Aryan, Arya and Ayyanar

Aryan, Arya and Ayyanar



The word Arya confused many scholars. It might just be a compound word in Telugu [a Dravidian language] that is formed from Ari + Aiya = Arya which in Tamil and Malayalam [Dravidian languages] becomes Aryan. Ari means the outer limit or boundary and Aiya is a suffix to names. Arya thus means the man who guards the boundary of a village.


The words Arya and Aryans are enigmatic in that the clear meaning of these words is elusive. These words are used in the Rig Veda and other Hindu scriptures which are composed /written in Sanskrit an Indo-European language. Sanskrit and the Vedas are contemporary to Harappan culture [Indus Valley Civilization] and its times. But there is a problem. Vedic people appear to be nomadic rural people where as Harappan cities and the technologies suggest that Harappans are Urban. Vedas praise the Sindhu and Saraswati Rivers which are in the Harappan region.


Asko Purpola and Iravatham Mahadevan the experts on Harappan studies think that Harappans are essentially Dravidian and interpret the Harappan script and symbols in terms of Tamil language which is the most ancient language of India. The burial practice of Harappans and the Tali Bottu [mangala sutram] corroborate the view that Harappans are Dravidians. Excavations at Nagipatnam [or Nagapatnam] in South India show pot shreds that are similar to those found in Harappan cities. Further the fact that some people in Baluchistan and Afghanistan [the core area of Harappan culture] still speak in Brahui a Dravidian language.


At the peak of Harappan culture it is estimated that around five million people lived there in the region of Indus Valley. Two corpses are found in Lothal a Harappan city in Gujarat of which one is identified as Egyptian and the other as Syrian. The fire worship [Yagya] of Vedas indicates that Persians were also participants in the Harappan civilization. The word Hindu is used by Persians for Sindhu in a similar way they pronounce Asura as Ahura. Maga Brahmins of India are from Persia. It must be remembered that Agriculture in the Harappan region started around 8000 BCE, pottery was developed between 5500 BCE to 3300 BCE and metallurgy was developed between 3300 BCE to 2000 BCE. Harappan culture developed in phases and several tribes other than Dravidians might have settled in the Harappan region, some tribes permanently.


The recent studies on the genetics of caste by Bamshad and his team indicate that Brahmins carry European genes via Y-Chromosomes where as mtDNA of all the castes studied are proto Asian. It means that some European males might have migrated to India and settled with Dravidian [proto Asian] women. When did they migrate? The clue comes from Sanskrit a refined Indo-European language as the word itself means. From which language Sanskrit is refined? Sanskrit is refined from Prakrit which means a natural language. The languages spoken in North India and particularly in North West India are branches of Prakrit. Sanskrit contains both Dravidian and European words and is built on Tamil lexicon. As prakrit is also oldest language it is reasonable to assume that some Europeans might have migrated to Harappa. Europeans were just hunter/gatherers during 8000 BCE to 5500 BCE. Thus the Europeans who migrated to Harappa should be male migrant labors who worked in Agriculture that is in the rural settlements of Harappa where they might have communicated in a mixed language with local Dravidians thus evolving Prakrit and later Sanskrit.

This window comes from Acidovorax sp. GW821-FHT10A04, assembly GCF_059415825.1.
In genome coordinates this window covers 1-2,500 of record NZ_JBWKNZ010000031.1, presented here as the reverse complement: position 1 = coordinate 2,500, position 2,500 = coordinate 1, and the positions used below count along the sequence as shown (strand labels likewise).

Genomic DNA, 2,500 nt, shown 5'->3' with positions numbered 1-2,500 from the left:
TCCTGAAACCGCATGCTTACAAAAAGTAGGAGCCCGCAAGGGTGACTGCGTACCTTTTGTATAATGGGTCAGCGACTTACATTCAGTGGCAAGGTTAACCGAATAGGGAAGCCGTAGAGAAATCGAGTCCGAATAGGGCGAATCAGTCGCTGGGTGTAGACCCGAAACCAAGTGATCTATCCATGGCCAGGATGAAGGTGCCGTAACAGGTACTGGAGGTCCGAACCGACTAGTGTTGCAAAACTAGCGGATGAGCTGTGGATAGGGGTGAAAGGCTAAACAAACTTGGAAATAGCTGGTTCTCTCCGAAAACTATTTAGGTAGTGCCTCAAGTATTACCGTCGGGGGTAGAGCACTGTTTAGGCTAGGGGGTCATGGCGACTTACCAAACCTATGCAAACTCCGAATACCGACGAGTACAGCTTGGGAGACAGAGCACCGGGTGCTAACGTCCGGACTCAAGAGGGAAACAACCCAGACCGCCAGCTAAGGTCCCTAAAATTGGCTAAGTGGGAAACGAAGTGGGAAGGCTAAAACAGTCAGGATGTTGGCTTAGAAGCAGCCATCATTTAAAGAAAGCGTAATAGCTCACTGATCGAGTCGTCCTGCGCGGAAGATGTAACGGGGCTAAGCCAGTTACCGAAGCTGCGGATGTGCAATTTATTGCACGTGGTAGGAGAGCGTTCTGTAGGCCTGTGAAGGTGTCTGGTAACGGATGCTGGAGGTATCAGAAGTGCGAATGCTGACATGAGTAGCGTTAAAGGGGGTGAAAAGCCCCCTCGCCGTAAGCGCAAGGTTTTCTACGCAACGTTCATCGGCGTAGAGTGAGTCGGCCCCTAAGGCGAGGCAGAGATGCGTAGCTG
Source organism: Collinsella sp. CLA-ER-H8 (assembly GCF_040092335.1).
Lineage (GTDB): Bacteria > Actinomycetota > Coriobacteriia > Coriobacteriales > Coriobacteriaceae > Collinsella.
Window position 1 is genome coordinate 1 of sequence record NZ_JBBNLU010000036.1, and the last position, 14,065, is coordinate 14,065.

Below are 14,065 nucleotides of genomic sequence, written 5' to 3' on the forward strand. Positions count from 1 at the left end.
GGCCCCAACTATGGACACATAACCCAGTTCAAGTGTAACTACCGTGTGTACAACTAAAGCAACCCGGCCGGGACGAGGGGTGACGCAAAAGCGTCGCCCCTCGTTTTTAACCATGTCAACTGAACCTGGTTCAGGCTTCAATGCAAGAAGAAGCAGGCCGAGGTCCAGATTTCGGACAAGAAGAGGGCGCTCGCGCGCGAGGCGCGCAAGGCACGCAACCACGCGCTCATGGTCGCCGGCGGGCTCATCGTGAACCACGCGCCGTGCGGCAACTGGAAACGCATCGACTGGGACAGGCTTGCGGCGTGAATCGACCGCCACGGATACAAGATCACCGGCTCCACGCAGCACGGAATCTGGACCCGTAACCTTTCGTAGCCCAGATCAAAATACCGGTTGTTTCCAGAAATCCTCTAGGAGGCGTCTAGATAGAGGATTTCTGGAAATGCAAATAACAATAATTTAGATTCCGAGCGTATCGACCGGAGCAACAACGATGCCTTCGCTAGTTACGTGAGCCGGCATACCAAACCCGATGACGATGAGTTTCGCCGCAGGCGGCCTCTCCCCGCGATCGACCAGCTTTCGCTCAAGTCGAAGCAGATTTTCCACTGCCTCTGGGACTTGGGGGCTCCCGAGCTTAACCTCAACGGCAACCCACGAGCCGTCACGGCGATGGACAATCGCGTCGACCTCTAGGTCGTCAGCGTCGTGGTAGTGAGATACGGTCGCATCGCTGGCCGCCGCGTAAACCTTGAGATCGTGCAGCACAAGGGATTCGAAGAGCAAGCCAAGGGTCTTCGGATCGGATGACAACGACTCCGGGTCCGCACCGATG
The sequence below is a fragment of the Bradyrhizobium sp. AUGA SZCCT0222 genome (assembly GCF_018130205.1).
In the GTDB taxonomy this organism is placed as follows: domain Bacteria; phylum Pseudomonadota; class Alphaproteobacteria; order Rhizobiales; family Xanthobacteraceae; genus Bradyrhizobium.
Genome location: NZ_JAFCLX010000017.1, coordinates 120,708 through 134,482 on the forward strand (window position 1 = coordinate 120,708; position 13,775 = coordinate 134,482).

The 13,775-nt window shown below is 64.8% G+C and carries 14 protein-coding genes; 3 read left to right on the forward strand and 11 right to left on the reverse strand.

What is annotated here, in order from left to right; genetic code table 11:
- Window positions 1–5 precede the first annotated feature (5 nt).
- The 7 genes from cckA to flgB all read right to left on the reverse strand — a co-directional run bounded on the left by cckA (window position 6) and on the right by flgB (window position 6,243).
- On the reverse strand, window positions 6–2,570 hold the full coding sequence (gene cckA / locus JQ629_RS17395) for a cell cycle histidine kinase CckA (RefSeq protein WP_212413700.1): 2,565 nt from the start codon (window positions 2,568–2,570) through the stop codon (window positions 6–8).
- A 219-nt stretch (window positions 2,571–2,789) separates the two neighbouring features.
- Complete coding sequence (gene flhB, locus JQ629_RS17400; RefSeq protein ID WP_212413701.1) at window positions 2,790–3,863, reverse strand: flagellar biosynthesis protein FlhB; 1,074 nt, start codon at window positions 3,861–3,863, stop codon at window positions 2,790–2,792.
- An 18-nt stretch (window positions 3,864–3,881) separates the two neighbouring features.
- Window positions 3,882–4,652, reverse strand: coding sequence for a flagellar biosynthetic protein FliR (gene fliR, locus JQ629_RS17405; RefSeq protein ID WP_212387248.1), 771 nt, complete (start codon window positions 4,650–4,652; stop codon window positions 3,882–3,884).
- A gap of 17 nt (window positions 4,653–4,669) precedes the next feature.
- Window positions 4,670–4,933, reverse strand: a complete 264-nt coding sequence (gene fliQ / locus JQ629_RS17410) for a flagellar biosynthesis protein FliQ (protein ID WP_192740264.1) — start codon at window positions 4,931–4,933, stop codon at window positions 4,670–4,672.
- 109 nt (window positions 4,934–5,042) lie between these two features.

In the initial tribal societies marriages were not there and the tribes are headed by women and that too are ferocious women. They define the outer limits of a settlement/ agricultural lands and guard them. Some of these women are deified and worshiped. The female deities Poleramma, Yellamma etc are such deities who are worshiped even today in Andhra Pradesh. In fact both the words Poli and Yella mean the limit or the boundary in Telugu. Female village deities are popular through out India and particularly in South India whose temples are just out side the village at the boundary of the village.